Have a little bit of extra downtime between now and the beginning of the year? Looking for a new show to binge on in the Netflix library? I highly recommend the documentary series “Making a Murderer.”
It’s the story of a man, Steven Avery, in rural Wisconsin who was wrongly convicted of rape, imprisoned for 18 years, and then released after DNA testing. He sued the county where he was arrested. There was a murder in his town and guess who was the first suspect. I’ll just leave it all there.
It’s a 10 part documentary series that’s very well done. It’s well paced. The end of each episode has something that makes you want to watch the next one.
The documentary shows where the criminal justice system can go terribly wrong, where justice isn’t done. It’s a true story. It’s crazy.
This series is definitely worth a watch. Here’s the trailer…
Both Lauren and I enjoy certain TV shows, as a way to unwind after a busy day. The fall has become a favorite time of year because that’s when the new shows come out.
But I was thinking about how we consume television. Last year when we lived in Las Vegas we opted to not get cable and so we watched everything online via Hulu, Netflix, and Amazon Instant Video. It worked really well. Our lives were our lives and it often didn’t coincide with live TV schedules. We could watch tv on our terms.
Now living in St. Louis, it was actually cheaper to have cable TV plus Internet over just Internet. We still mostly watch tv after the fact, either through the DVR or the online video apps that I mentioned before.
Especially now that we have a kid, we usually get time to watch one tv show a night, after the kid’s evening rituals. We’re then both zonked and ready to pass out. So we’re especially watching tv after the fact.
It’s disappointing to miss out on live TV though. TV networks have been really getting behind using Twitter. Tv shows have official hash tags for fans to talk about what’s happening. Plus the actual stars from the show jump into the mix. When you’re not watching the show when it aires, it feels like you’re missing out on something.
It’s interesting to see how out consumption patterns are changing. Despite what the networks throw out, I have the feeling that people will continue to move towards watching tv when it’s ideal for them.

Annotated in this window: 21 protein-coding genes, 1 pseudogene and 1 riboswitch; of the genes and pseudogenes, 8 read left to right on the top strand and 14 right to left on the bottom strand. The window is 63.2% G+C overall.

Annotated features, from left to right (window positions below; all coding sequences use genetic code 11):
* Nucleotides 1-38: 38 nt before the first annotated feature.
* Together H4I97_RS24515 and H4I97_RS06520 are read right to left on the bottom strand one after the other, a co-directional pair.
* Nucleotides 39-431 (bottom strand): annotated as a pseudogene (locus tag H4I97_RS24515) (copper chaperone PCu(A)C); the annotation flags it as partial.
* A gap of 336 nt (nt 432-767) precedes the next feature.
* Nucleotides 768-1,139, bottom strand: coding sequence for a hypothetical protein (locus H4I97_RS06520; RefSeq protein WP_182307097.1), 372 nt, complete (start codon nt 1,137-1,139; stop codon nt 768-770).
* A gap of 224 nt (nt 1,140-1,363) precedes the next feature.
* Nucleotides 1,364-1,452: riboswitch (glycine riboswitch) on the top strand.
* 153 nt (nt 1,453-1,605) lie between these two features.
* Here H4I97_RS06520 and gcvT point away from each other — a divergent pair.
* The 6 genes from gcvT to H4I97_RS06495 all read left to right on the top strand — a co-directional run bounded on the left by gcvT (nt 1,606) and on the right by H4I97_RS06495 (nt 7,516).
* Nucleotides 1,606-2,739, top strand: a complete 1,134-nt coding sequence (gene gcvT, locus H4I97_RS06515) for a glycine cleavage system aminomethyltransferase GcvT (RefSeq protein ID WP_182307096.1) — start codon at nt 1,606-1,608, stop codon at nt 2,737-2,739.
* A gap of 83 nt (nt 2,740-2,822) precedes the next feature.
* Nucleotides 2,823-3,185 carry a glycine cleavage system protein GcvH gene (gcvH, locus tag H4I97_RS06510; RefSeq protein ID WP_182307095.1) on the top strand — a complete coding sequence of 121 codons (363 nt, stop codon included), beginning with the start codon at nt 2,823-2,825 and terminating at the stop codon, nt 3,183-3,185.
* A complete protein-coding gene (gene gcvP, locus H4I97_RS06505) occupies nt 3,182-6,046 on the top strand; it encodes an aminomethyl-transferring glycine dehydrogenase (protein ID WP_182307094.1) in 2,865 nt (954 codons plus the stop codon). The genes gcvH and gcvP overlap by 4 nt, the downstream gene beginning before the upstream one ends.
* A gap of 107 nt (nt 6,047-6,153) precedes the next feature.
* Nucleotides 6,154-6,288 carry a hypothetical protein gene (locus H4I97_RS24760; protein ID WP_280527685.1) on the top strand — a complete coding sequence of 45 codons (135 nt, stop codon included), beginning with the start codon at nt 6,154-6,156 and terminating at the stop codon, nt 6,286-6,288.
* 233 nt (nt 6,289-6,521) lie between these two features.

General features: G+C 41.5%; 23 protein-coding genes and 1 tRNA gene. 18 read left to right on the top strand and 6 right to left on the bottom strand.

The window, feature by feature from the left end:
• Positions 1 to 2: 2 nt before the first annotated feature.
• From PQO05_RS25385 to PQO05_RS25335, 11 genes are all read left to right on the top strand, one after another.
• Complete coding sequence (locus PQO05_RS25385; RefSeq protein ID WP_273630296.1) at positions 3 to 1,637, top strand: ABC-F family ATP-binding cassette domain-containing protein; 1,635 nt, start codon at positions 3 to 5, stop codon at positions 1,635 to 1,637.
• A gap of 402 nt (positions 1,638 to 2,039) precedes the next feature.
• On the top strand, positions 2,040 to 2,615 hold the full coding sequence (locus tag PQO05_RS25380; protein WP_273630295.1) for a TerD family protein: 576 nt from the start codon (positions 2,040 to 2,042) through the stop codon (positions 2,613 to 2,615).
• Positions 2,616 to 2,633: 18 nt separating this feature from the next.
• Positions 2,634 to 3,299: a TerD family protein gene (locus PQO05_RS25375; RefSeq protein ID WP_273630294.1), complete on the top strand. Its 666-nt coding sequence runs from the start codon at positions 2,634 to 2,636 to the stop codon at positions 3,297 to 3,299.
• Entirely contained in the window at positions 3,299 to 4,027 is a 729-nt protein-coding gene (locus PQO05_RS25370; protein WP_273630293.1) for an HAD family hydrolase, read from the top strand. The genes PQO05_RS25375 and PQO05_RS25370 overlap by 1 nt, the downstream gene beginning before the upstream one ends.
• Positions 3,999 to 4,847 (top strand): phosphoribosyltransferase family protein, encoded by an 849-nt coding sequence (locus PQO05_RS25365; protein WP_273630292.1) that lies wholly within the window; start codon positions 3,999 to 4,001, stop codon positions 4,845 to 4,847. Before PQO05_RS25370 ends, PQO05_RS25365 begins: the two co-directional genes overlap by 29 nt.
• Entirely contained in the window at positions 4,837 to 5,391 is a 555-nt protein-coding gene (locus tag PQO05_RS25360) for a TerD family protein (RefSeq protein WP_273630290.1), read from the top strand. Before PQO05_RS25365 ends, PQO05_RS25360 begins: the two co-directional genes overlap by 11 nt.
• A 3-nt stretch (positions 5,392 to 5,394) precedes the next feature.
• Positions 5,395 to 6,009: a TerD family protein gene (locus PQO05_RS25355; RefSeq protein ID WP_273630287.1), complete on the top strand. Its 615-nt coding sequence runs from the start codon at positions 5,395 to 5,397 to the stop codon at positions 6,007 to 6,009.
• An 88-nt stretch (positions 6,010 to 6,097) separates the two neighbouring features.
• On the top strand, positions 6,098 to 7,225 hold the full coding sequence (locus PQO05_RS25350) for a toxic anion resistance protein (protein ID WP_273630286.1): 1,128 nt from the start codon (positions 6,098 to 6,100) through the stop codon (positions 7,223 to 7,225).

This spring Lauren and I were temporarily living in California while she was in 500 Startups. Instead of signing up for cable tv, we used our Internet access and a Roku box to get access to Hulu, Netflix, and Amazon for our television & movie fix.
It worked like a dream. We watched the tv shows we wanted, when we wanted to watch them. It was easy. The quality of the stream was fantastic.
It’s now funny to come back to a cable tv enabled house & the fall television season starting. My first inclination is “Oh that show is coming back.” Then I’m like, “when is it on?”
What does it matter when it’s on? Why am I holding myself to a broadcast schedule? I lived without it for 4 months.
Maybe it’s time we cut the cable in DC too. It just seems like such an outdated model.
I wish the final the final holdout television networks would join the Internet era, like CBS and The Food Network. I also wish there was a better solution for live news or programming online. I want to be able to watch Morning Joe over our Roku box.
Last night I was at a New Year’s Eve party and struck up a conversation with some one who spent a lot of time working in the television news industry. She seemed frustrated with the state of things and the extent to which tv news caters to our short attention spans with sound bites and not very much actual news. She also mentioned that if you want to do actual in-depth tv news on a show like 60 minutes, you have to have a resume with 20+ years of experience to join the team.